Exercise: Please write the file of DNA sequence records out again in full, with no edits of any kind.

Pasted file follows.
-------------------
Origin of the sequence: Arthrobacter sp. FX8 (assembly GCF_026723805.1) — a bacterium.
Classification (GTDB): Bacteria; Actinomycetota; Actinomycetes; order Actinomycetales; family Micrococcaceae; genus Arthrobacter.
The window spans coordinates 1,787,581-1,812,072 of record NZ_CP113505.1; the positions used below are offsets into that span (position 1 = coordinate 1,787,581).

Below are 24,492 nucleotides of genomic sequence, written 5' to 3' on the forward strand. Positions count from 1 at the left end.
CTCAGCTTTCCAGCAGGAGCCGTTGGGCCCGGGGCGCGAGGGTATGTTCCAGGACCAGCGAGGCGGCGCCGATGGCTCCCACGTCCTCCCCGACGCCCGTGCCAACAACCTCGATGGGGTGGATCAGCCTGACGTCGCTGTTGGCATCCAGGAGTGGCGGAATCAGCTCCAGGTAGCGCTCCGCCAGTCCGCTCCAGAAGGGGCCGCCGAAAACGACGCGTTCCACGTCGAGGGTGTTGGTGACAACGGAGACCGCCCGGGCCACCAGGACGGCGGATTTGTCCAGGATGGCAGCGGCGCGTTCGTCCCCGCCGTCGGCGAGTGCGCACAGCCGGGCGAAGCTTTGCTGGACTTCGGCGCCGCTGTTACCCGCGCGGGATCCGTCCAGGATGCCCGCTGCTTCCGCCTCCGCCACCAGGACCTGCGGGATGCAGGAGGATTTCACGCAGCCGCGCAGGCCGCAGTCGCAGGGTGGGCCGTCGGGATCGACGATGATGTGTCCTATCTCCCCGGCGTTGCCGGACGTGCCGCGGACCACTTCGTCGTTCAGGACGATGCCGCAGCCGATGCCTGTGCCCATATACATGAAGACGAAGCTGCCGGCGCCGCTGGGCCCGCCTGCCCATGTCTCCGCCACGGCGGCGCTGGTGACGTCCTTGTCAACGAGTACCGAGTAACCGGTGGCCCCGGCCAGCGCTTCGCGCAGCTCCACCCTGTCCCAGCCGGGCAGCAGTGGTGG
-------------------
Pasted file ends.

Origin of the sequence: Arthrobacter sp. FX8 (assembly GCF_026723805.1) — a bacterium.
Classification (GTDB): Bacteria; Actinomycetota; Actinomycetes; order Actinomycetales; family Micrococcaceae; genus Arthrobacter.
The window spans coordinates 1,787,581-1,812,072 of record NZ_CP113505.1; the positions used below are offsets into that span (position 1 = coordinate 1,787,581).

Below are 24,492 nucleotides of genomic sequence, written 5' to 3' on the forward strand. Positions count from 1 at the left end.
CTCAGCTTTCCAGCAGGAGCCGTTGGGCCCGGGGCGCGAGGGTATGTTCCAGGACCAGCGAGGCGGCGCCGATGGCTCCCACGTCCTCCCCGACGCCCGTGCCAACAACCTCGATGGGGTGGATCAGCCTGACGTCGCTGTTGGCATCCAGGAGTGGCGGAATCAGCTCCAGGTAGCGCTCCGCCAGTCCGCTCCAGAAGGGGCCGCCGAAAACGACGCGTTCCACGTCGAGGGTGTTGGTGACAACGGAGACCGCCCGGGCCACCAGGACGGCGGATTTGTCCAGGATGGCAGCGGCGCGTTCGTCCCCGCCGTCGGCGAGTGCGCACAGCCGGGCGAAGCTTTGCTGGACTTCGGCGCCGCTGTTACCCGCGCGGGATCCGTCCAGGATGCCCGCTGCTTCCGCCTCCGCCACCAGGACCTGCGGGATGCAGGAGGATTTCACGCAGCCGCGCAGGCCGCAGTCGCAGGGTGGGCCGTCGGGATCGACGATGATGTGTCCTATCTCCCCGGCGTTGCCGGACGTGCCGCGGACCACTTCGTCGTTCAGGACGATGCCGCAGCCGATGCCTGTGCCCATATACATGAAGACGAAGCTGCCGGCGCCGCTGGGCCCGCCTGCCCATGTCTCCGCCACGGCGGCGCTGGTGACGTCCTTGTCAACGAGTACCGAGTAACCGGTGGCCCCGGCCAGCGCTTCGCGCAGCTCCACCCTGTCCCAGCCGGGCAGCAGTGGTGG